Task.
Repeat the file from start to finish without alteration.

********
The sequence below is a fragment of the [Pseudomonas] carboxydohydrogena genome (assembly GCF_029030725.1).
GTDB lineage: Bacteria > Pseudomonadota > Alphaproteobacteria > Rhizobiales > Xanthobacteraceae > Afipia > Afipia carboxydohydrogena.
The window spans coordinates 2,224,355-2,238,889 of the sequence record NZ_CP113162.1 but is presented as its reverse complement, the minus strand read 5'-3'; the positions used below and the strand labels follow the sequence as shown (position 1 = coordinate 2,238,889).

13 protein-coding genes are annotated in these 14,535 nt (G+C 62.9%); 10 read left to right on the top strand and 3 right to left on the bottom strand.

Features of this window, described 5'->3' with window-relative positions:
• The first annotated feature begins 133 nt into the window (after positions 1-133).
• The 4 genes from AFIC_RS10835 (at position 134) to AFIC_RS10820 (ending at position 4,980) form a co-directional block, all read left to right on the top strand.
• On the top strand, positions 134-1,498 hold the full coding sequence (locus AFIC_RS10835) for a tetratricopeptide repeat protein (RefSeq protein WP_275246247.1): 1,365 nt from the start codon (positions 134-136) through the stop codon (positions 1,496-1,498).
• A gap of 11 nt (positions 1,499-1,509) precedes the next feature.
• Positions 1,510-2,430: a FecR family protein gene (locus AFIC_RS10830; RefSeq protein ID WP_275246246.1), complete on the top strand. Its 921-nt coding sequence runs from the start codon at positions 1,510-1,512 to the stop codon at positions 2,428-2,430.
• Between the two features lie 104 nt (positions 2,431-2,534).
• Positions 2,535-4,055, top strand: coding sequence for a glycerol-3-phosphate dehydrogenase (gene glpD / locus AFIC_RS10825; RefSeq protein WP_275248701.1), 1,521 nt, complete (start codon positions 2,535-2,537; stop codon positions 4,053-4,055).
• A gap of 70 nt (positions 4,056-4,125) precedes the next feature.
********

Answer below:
The sequence below is a fragment of the [Pseudomonas] carboxydohydrogena genome (assembly GCF_029030725.1).
GTDB lineage: Bacteria > Pseudomonadota > Alphaproteobacteria > Rhizobiales > Xanthobacteraceae > Afipia > Afipia carboxydohydrogena.
The window spans coordinates 2,224,355-2,238,889 of the sequence record NZ_CP113162.1 but is presented as its reverse complement, the minus strand read 5'-3'; the positions used below and the strand labels follow the sequence as shown (position 1 = coordinate 2,238,889).

13 protein-coding genes are annotated in these 14,535 nt (G+C 62.9%); 10 read left to right on the top strand and 3 right to left on the bottom strand.

Features of this window, described 5'->3' with window-relative positions:
• The first annotated feature begins 133 nt into the window (after positions 1-133).
• The 4 genes from AFIC_RS10835 (at position 134) to AFIC_RS10820 (ending at position 4,980) form a co-directional block, all read left to right on the top strand.
• On the top strand, positions 134-1,498 hold the full coding sequence (locus AFIC_RS10835) for a tetratricopeptide repeat protein (RefSeq protein WP_275246247.1): 1,365 nt from the start codon (positions 134-136) through the stop codon (positions 1,496-1,498).
• A gap of 11 nt (positions 1,499-1,509) precedes the next feature.
• Positions 1,510-2,430: a FecR family protein gene (locus AFIC_RS10830; RefSeq protein ID WP_275246246.1), complete on the top strand. Its 921-nt coding sequence runs from the start codon at positions 1,510-1,512 to the stop codon at positions 2,428-2,430.
• Between the two features lie 104 nt (positions 2,431-2,534).
• Positions 2,535-4,055, top strand: coding sequence for a glycerol-3-phosphate dehydrogenase (gene glpD / locus AFIC_RS10825; RefSeq protein WP_275248701.1), 1,521 nt, complete (start codon positions 2,535-2,537; stop codon positions 4,053-4,055).
• A gap of 70 nt (positions 4,056-4,125) precedes the next feature.